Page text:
In Israel, in former good days, the four corners of the field belonged to the poor. The law is very strong; it’s not that you cut off the corners of the field and give it to the poor, because then it is yours, and you are giving it away. You can’t cut the four comers; they don’t belong to you. It is the poor man’s field. Another law is when you gather from the field, if you forget something you are not allowed to go back. If something falls it also doesn’t belong to you. So, when Ruth and Naomi came back to Israel Ruth went to gather food, and by divine providence she went to the field of Boaz, who was actually a cousin to her husband. Boaz came to look at his field, and he saw a very, very beautiful woman; not just beautiful, in every way shining. He asked who she was, and his workers told him she was a princess of Moab who came to Israel, poor now. He said to the workers, Please make sure that a lot is forgotten, and a lot falls down, and during lunchtime, when you eat, give her some olives, some bread. The Torah says that the Moabite is not to be accepted into the congregation of Israel. Only if a Moabite converts, then after three generations he can become part of Israel. Why? It says because he did not bring you bread and water when you went into the desert.” Who was the tribe of Moab? Moab was the son of the daughter of Lot. Lot was the nephew of Abraham. Abraham rescued Lot from Sodom by his prayers. That means Moab owed its whole existence to Abraham. Moab had a chance to pay back to the Jews what they owed them, what they owed father Abraham, by bringing them bread and water in the desert. In those days, who was to bring bread and water? Only the men. In those days women wouldn’t go out of the house to bring bread end water to the desert. Suddenly, on the very day, the very instant that Ruth and Naomi crossed the border, the high court in Jerusalem started discussing the law which says a Moabite cannot come into the congregation of Israel. They said this means the male Moabite, not the female because she cannot be accused of not bringing bread and water. This became the new law.
In former good days the law was that if someone died, leaving a wife without children, someone in the family had to marry her. The day after the court decision Boaz said, “Someone has to do something for this girl. Someone has to marry her.” There was one man who was a closer relative than Boaz, but that man was super-holy, and he said, “No, I couldn’t marry a girl who was converted. I know the holy court decided the woman Moabite is O.K. but I am not so sure about the holy court.” Boaz said, “O.K. then, I am next.” Boaz married her, but the very sad thing is that Boaz died the next morning. That means he was married to Ruth for only one night. The Zohar says the reason Boaz came into the world was for just that one night. Ruth had a son, Obed; Obed had a son Yeshai, and Yeshai had a son David, the king of Israel, the ancestor of Messiah.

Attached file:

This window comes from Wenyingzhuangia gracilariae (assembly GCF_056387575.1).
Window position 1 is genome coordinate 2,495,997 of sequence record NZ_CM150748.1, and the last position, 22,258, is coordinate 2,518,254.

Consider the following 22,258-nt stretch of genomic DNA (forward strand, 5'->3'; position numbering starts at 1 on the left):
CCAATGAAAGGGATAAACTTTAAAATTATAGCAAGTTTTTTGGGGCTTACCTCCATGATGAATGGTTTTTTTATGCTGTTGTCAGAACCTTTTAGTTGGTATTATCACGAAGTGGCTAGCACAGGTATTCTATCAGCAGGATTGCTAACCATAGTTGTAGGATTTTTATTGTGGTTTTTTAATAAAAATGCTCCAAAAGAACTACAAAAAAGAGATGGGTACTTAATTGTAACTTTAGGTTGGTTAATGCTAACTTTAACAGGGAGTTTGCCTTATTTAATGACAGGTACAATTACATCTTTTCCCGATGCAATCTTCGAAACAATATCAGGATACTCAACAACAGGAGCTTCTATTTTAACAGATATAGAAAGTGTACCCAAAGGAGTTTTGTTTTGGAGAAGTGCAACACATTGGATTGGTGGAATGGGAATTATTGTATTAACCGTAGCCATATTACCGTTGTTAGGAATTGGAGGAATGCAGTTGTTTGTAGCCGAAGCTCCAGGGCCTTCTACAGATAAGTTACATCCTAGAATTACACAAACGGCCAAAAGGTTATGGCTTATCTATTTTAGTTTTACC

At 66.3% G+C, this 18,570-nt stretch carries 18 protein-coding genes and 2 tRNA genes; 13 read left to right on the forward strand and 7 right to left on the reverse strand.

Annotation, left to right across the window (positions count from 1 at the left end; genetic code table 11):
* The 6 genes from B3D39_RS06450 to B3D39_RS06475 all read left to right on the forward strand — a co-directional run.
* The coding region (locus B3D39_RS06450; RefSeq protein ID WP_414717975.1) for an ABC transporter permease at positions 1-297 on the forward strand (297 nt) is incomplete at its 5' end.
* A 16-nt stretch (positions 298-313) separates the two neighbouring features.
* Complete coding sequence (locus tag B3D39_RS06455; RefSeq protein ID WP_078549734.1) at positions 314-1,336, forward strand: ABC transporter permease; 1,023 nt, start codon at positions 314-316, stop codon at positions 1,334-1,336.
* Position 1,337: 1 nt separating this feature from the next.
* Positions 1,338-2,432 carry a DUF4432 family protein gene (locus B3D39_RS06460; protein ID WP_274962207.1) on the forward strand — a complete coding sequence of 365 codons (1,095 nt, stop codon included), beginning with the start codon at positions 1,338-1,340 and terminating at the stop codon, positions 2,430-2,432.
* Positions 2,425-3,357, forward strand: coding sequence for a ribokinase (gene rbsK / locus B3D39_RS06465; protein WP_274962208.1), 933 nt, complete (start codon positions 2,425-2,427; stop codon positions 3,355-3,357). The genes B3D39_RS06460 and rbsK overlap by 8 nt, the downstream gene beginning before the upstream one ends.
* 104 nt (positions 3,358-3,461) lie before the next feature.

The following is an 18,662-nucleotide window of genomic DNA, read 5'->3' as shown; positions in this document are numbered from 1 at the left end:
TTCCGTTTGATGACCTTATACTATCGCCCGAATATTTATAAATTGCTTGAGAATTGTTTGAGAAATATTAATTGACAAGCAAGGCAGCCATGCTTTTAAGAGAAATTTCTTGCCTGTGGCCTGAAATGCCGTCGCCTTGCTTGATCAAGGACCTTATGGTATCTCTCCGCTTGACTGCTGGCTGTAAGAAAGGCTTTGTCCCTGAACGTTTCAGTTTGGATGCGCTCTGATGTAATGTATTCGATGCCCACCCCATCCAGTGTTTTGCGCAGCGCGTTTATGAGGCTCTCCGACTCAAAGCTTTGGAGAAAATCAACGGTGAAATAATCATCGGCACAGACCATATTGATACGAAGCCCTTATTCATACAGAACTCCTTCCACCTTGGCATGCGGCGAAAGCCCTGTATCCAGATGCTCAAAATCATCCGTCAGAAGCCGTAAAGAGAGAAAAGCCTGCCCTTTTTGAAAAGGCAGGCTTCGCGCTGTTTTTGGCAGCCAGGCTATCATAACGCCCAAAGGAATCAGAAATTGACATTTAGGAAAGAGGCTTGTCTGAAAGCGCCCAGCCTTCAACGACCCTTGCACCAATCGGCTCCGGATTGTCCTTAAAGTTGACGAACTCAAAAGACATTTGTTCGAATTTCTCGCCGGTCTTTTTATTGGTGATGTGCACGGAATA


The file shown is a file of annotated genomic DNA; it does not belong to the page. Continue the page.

O.K. now, who was this woman, Ruth? Our father Abraham had two star pupils. One was Lot, his nephew, and the other was Chedorlaomer. Abraham was really giving; that was his message to the world. Suddenly his star pupil, Chedorlaomer, turns around and becomes the king of Sodom, where the law was that if you were caught giving something to the poor you were killed. If you killed someone, you were rewarded. If you hit someone you got paid. Everything completely perverted … and Chedorlaomer became the king! A few months later the second-star pupil of Abraham, Lot, took off also and became the high judge of Sodom. This was the end of Abraham. The Zohar says that after Lot left was the first time that Abraham really prayed for a son, because all the time he had thought, “I have two sons, maybe not physically my sons, but they are spiritually my sons. After they left he realized he had to have a son who would really continue. Listen to this. Who was the real star pupil of Abraham? The real star pupil of Abraham was a little girl, the daughter of Lot. She really absorbed all of Abraham’s teaching. When her father went to Sodom she didn’t want to go along, but what could she do?